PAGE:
Sambhala, however, although no erudite Orientalist has yet succeeded in locating it geographically, is an actual land or district, the seat of the greatest brotherhood of spiritual adepts and their chiefs on earth today. From Sambhala at certain times in the history of the world, or more accurately of our own fifth root-race, come forth the messengers or envoys for spiritual and intellectual work among men.

shamEdwin Bernbaum, Ph.D., a lecturer, author, mountaineer, and scholar of comparative religion and mythology, writes that Shambhala is round but depicted as an eight-petalled lotus blossom, which is a symbol of the heart Chakra (left). He also makes it clear in his book, The Way To Shambhala, that the way is not clear. Shambhala is a physical place existing within the human realm, but it’s also a spiritual, even supernatural place, which many also believe exists within another dimension.

Michael Wood, a BBC journalist, based on his research describes it as a lost kingdom buried somewhere in the Himalayas, and writes about how  the name Shambhala first appears in a text known as the Kalachakra tantra – or Wheel of Time teaching. This Kalachakra doctrine belongs to the highest level of Buddhist Mahayana teaching.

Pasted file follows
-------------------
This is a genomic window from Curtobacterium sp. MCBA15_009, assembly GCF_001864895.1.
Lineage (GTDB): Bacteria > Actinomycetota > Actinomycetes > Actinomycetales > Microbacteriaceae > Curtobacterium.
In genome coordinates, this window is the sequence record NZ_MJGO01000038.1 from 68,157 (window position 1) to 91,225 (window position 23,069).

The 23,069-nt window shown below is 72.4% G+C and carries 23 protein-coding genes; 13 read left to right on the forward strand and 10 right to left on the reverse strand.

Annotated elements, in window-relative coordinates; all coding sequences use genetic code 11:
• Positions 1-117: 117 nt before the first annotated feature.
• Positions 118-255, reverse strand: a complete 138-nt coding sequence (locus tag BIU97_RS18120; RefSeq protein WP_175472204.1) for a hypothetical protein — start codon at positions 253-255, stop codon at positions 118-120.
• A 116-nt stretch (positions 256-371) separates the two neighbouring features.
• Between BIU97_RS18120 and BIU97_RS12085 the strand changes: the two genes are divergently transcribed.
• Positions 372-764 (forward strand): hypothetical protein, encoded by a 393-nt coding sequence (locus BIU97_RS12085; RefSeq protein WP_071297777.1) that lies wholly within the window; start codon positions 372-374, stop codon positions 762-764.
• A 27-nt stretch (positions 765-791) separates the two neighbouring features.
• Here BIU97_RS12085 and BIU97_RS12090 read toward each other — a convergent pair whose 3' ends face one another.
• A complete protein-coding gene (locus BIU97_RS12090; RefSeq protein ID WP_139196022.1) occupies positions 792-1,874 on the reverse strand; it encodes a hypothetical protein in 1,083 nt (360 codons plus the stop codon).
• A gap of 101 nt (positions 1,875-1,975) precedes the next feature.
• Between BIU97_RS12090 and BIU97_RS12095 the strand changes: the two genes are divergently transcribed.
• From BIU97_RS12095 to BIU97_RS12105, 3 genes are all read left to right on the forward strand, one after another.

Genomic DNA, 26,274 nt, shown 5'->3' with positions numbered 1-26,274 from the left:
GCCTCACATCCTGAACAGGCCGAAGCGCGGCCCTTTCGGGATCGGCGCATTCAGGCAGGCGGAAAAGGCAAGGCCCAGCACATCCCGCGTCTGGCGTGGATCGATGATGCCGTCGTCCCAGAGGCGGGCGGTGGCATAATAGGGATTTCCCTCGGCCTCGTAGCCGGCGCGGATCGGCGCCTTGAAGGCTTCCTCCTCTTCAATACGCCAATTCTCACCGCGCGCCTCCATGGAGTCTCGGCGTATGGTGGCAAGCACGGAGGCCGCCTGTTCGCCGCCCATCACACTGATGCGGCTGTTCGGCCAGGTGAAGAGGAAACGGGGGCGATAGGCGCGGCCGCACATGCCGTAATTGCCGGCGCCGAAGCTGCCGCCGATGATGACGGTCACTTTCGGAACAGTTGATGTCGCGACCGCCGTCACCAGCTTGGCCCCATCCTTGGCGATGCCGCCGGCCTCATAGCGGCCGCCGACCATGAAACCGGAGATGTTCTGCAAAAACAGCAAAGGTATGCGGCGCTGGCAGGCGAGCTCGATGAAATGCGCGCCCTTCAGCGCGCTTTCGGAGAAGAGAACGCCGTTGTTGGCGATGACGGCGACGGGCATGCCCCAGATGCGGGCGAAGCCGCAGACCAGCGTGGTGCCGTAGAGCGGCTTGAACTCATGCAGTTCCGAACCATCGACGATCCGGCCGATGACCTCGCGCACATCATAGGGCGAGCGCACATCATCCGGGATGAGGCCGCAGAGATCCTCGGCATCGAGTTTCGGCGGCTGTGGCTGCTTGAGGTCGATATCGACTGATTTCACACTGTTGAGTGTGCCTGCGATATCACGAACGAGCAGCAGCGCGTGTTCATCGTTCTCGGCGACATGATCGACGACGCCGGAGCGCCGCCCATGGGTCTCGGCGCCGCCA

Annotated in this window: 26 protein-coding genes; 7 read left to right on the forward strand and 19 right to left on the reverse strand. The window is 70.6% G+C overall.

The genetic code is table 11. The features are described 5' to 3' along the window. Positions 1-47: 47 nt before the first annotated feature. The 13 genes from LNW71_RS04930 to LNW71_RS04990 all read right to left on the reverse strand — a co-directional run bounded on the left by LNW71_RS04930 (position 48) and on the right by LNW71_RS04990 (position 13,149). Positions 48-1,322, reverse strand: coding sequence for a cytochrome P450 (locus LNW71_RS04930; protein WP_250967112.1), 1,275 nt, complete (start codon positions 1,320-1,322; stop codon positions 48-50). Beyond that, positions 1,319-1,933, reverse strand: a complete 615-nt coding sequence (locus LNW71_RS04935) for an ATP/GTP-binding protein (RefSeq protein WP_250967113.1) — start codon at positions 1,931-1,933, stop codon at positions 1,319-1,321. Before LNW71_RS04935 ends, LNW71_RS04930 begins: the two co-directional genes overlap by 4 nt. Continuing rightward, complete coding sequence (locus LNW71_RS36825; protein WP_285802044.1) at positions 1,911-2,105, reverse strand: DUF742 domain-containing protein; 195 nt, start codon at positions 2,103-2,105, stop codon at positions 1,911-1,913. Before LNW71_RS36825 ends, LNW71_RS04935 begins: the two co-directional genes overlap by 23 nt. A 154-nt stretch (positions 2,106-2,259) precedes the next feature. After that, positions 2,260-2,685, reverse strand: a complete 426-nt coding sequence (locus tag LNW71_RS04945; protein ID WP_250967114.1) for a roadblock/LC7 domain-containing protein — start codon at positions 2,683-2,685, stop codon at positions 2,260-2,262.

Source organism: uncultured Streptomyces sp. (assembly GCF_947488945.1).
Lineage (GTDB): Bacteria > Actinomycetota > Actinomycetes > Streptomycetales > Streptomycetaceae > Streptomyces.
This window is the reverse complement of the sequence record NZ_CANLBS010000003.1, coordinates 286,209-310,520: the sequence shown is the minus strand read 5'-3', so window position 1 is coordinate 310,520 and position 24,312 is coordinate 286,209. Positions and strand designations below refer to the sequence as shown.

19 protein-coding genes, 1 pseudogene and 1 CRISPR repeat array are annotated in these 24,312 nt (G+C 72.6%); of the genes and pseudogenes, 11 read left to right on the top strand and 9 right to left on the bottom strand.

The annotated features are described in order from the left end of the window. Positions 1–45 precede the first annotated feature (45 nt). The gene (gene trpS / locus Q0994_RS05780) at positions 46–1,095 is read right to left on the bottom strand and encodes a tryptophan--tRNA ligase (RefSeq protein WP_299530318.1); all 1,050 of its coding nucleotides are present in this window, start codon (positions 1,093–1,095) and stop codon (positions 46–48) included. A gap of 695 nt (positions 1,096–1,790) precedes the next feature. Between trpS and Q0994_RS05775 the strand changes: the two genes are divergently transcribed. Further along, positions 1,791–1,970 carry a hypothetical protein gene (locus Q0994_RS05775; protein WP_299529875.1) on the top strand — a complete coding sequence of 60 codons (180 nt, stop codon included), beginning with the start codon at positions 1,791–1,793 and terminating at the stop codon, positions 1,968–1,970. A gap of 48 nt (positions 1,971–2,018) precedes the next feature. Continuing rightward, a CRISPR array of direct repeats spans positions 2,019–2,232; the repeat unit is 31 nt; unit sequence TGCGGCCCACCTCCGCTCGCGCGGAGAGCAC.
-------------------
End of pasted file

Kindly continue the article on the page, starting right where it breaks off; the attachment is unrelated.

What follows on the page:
He writes that in Shambhala, the people live in peace and harmony, and are faithful to the principles of Buddhist. In this land, war, grief and sorrow were completely unknown. According to Michael, one commentator on the Kalachakra tantra puts it like this:

The land of Shambhala lies in a valley. It is only approachable through a ring of snow peaks like the petals of a lotus … At the centre is a nine-storey crystal mountain which stands over a sacred lake, and a palace adorned with lapis, coral, gems and pearls. Shambala is a kingdom where humanity’s wisdom is spared from the destructions and corruptions of time and history, ready to save the world in its hour of need.

 The prophecy of Shambala states that each of its 32 kings will rule for 100 years. As their reigns pass, conditions in the outside world will deteriorate. Men will become obsessed with war and pursue power for its own sake and materialism will triumph over all spiritual life. Eventually an evil tyrant will emerge to oppress the earth in a despotic reign of terror. But just when the world seems on the brink of total downfall and destruction, the mists will lift to reveal the icy mountains of Shambala. Then the 32nd king of Shambala, Rudra Cakrin, will lead a mighty army against the tyrant and his supporters and in a last great battle, they will be destroyed and peace restored. (source)(source)
 Who Is Down There? What Evidence Do We Have?

Continue with article: A Description Of ‘Hollow Earth’ According To Ancient Tibetan Buddhism – Collective Evolution